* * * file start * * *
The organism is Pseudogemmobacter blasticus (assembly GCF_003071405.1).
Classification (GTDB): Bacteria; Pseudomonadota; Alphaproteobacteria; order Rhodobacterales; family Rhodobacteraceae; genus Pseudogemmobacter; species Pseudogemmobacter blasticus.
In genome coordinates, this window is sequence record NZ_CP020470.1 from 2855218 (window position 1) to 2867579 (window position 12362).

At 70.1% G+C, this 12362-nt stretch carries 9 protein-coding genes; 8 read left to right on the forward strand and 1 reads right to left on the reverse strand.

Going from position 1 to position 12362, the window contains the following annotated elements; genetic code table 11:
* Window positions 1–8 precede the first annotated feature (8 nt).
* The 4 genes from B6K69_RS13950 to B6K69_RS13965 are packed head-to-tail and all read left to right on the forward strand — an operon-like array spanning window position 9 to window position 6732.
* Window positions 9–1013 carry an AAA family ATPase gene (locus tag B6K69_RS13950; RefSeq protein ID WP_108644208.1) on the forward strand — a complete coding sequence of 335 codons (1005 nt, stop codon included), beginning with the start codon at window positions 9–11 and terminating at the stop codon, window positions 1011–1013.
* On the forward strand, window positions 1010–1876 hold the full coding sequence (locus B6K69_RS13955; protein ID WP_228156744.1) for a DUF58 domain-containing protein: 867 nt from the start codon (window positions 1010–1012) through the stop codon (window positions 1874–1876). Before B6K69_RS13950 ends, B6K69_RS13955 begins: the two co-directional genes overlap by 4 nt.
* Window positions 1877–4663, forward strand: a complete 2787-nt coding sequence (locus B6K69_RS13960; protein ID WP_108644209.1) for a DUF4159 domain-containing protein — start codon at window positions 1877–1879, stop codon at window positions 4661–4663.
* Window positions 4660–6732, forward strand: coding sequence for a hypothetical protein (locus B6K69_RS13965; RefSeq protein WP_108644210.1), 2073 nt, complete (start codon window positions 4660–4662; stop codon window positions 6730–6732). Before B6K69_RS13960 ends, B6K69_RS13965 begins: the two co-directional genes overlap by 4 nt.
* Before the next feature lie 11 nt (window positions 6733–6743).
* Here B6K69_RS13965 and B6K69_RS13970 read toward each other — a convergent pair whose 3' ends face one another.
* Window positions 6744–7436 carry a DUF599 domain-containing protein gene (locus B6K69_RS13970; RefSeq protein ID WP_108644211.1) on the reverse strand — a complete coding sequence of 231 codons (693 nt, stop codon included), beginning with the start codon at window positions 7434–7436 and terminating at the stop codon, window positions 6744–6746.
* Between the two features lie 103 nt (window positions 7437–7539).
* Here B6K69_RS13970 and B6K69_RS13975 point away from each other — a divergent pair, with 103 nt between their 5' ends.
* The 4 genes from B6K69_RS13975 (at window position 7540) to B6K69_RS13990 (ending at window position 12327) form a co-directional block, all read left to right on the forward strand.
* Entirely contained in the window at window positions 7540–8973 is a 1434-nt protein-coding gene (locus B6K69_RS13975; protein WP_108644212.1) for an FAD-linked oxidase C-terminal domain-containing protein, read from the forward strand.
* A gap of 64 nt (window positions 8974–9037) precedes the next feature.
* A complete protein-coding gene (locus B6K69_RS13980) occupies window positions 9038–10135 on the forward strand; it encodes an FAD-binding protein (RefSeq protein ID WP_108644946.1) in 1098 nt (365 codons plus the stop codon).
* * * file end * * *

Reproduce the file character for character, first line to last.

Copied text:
The organism is Pseudogemmobacter blasticus (assembly GCF_003071405.1).
Classification (GTDB): Bacteria; Pseudomonadota; Alphaproteobacteria; order Rhodobacterales; family Rhodobacteraceae; genus Pseudogemmobacter; species Pseudogemmobacter blasticus.
In genome coordinates, this window is sequence record NZ_CP020470.1 from 2855218 (window position 1) to 2867579 (window position 12362).

At 70.1% G+C, this 12362-nt stretch carries 9 protein-coding genes; 8 read left to right on the forward strand and 1 reads right to left on the reverse strand.

Going from position 1 to position 12362, the window contains the following annotated elements; genetic code table 11:
* Window positions 1–8 precede the first annotated feature (8 nt).
* The 4 genes from B6K69_RS13950 to B6K69_RS13965 are packed head-to-tail and all read left to right on the forward strand — an operon-like array spanning window position 9 to window position 6732.
* Window positions 9–1013 carry an AAA family ATPase gene (locus tag B6K69_RS13950; RefSeq protein ID WP_108644208.1) on the forward strand — a complete coding sequence of 335 codons (1005 nt, stop codon included), beginning with the start codon at window positions 9–11 and terminating at the stop codon, window positions 1011–1013.
* On the forward strand, window positions 1010–1876 hold the full coding sequence (locus B6K69_RS13955; protein ID WP_228156744.1) for a DUF58 domain-containing protein: 867 nt from the start codon (window positions 1010–1012) through the stop codon (window positions 1874–1876). Before B6K69_RS13950 ends, B6K69_RS13955 begins: the two co-directional genes overlap by 4 nt.
* Window positions 1877–4663, forward strand: a complete 2787-nt coding sequence (locus B6K69_RS13960; protein ID WP_108644209.1) for a DUF4159 domain-containing protein — start codon at window positions 1877–1879, stop codon at window positions 4661–4663.
* Window positions 4660–6732, forward strand: coding sequence for a hypothetical protein (locus B6K69_RS13965; RefSeq protein WP_108644210.1), 2073 nt, complete (start codon window positions 4660–4662; stop codon window positions 6730–6732). Before B6K69_RS13960 ends, B6K69_RS13965 begins: the two co-directional genes overlap by 4 nt.
* Before the next feature lie 11 nt (window positions 6733–6743).
* Here B6K69_RS13965 and B6K69_RS13970 read toward each other — a convergent pair whose 3' ends face one another.
* Window positions 6744–7436 carry a DUF599 domain-containing protein gene (locus B6K69_RS13970; RefSeq protein ID WP_108644211.1) on the reverse strand — a complete coding sequence of 231 codons (693 nt, stop codon included), beginning with the start codon at window positions 7434–7436 and terminating at the stop codon, window positions 6744–6746.
* Between the two features lie 103 nt (window positions 7437–7539).
* Here B6K69_RS13970 and B6K69_RS13975 point away from each other — a divergent pair, with 103 nt between their 5' ends.
* The 4 genes from B6K69_RS13975 (at window position 7540) to B6K69_RS13990 (ending at window position 12327) form a co-directional block, all read left to right on the forward strand.
* Entirely contained in the window at window positions 7540–8973 is a 1434-nt protein-coding gene (locus B6K69_RS13975; protein WP_108644212.1) for an FAD-linked oxidase C-terminal domain-containing protein, read from the forward strand.
* A gap of 64 nt (window positions 8974–9037) precedes the next feature.
* A complete protein-coding gene (locus B6K69_RS13980) occupies window positions 9038–10135 on the forward strand; it encodes an FAD-binding protein (RefSeq protein ID WP_108644946.1) in 1098 nt (365 codons plus the stop codon).